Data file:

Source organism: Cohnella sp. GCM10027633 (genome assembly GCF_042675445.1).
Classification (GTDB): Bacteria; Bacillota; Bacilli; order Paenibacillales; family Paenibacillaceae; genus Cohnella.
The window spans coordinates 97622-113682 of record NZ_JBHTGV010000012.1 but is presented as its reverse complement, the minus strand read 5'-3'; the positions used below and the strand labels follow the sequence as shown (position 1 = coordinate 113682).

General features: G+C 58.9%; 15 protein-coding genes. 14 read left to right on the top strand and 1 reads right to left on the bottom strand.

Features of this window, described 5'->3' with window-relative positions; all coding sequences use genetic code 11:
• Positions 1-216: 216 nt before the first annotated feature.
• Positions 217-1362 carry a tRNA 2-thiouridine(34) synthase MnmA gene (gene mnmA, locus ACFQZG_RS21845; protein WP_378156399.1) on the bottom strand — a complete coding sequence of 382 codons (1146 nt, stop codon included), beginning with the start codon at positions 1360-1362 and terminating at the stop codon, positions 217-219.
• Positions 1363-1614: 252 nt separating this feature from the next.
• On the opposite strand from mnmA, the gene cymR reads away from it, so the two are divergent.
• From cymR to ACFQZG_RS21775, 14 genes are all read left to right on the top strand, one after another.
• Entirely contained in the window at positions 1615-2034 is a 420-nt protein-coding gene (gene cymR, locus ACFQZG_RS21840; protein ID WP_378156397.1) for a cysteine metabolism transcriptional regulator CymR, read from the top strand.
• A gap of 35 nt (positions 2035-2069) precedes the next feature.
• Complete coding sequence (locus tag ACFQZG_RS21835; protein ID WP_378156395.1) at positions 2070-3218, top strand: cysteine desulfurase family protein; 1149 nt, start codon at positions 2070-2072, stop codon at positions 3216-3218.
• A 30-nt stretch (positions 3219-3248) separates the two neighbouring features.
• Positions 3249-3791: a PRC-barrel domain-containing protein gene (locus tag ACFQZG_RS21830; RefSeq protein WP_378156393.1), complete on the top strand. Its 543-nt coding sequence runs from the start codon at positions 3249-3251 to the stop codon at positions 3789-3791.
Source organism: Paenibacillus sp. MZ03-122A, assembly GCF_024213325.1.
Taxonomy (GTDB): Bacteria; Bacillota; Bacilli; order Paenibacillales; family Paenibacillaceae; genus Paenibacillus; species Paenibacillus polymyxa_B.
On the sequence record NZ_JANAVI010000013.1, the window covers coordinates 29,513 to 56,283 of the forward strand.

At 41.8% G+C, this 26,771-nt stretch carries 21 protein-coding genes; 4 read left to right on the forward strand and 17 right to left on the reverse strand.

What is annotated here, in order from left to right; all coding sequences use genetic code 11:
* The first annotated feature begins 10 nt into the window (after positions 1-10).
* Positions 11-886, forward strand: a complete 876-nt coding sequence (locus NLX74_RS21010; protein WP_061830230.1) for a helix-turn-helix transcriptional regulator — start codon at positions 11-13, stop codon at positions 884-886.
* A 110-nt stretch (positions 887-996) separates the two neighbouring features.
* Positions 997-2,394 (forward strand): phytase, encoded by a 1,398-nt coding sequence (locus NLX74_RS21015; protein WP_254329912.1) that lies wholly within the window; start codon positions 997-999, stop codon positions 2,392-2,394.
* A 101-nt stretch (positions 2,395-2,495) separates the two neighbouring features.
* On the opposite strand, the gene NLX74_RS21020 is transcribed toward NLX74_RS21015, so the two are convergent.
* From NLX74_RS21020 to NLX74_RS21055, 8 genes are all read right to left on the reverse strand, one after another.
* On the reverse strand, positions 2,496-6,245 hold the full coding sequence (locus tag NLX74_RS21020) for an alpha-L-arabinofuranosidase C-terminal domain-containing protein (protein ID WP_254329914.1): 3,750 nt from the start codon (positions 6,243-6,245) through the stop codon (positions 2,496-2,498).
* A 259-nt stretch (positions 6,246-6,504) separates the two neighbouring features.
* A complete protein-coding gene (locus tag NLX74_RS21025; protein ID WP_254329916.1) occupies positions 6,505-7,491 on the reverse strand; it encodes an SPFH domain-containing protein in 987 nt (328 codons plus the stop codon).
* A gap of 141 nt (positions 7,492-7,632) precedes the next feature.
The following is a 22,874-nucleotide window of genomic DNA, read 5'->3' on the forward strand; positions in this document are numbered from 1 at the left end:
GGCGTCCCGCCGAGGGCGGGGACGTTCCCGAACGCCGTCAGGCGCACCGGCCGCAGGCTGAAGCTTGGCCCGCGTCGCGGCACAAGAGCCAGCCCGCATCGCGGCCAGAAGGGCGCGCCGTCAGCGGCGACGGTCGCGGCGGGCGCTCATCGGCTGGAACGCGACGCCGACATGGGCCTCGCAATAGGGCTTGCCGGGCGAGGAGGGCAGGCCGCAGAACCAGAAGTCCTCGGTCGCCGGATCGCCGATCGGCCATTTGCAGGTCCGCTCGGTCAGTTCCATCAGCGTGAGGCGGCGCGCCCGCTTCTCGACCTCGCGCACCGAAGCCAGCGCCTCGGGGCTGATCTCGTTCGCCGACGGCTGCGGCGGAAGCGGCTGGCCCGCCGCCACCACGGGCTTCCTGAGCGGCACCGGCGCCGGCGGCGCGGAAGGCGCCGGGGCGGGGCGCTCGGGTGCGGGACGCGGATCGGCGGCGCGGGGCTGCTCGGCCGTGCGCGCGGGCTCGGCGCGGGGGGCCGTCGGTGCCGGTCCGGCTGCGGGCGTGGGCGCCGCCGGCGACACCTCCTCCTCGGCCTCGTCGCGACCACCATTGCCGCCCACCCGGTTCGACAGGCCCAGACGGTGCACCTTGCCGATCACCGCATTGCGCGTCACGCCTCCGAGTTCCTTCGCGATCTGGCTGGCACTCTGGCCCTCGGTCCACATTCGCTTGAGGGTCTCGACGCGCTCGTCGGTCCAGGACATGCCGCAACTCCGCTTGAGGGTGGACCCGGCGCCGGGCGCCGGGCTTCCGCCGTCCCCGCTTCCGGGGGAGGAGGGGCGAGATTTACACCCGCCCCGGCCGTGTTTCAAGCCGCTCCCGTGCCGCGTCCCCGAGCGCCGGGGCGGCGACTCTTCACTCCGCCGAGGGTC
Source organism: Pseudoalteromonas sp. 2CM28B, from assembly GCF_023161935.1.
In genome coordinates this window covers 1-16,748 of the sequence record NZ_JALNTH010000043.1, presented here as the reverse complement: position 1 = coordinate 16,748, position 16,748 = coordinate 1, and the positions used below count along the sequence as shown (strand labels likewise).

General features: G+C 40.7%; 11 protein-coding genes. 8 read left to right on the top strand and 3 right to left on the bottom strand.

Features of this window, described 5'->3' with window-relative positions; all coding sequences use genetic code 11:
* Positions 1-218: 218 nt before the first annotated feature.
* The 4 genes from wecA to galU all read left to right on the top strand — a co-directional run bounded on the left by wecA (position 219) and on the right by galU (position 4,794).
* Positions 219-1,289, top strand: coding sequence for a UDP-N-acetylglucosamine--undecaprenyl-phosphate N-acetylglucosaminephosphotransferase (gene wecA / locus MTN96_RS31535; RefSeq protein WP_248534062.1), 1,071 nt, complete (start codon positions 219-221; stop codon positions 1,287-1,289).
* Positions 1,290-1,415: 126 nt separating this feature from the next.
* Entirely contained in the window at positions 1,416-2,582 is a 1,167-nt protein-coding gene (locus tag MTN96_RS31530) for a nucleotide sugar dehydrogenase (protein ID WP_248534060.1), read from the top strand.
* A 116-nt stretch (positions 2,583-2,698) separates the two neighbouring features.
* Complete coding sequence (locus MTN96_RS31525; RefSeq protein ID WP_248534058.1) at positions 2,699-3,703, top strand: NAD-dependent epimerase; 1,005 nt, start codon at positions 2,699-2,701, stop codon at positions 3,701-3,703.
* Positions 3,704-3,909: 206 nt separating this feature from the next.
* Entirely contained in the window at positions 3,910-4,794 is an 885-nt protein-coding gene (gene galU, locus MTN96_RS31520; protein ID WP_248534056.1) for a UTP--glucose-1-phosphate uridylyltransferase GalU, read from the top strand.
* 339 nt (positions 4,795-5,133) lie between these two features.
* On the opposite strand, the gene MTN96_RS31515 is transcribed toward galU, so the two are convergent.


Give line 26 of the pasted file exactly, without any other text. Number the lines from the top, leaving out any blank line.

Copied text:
* On the opposite strand, the gene NLX74_RS21020 is transcribed toward NLX74_RS21015, so the two are convergent.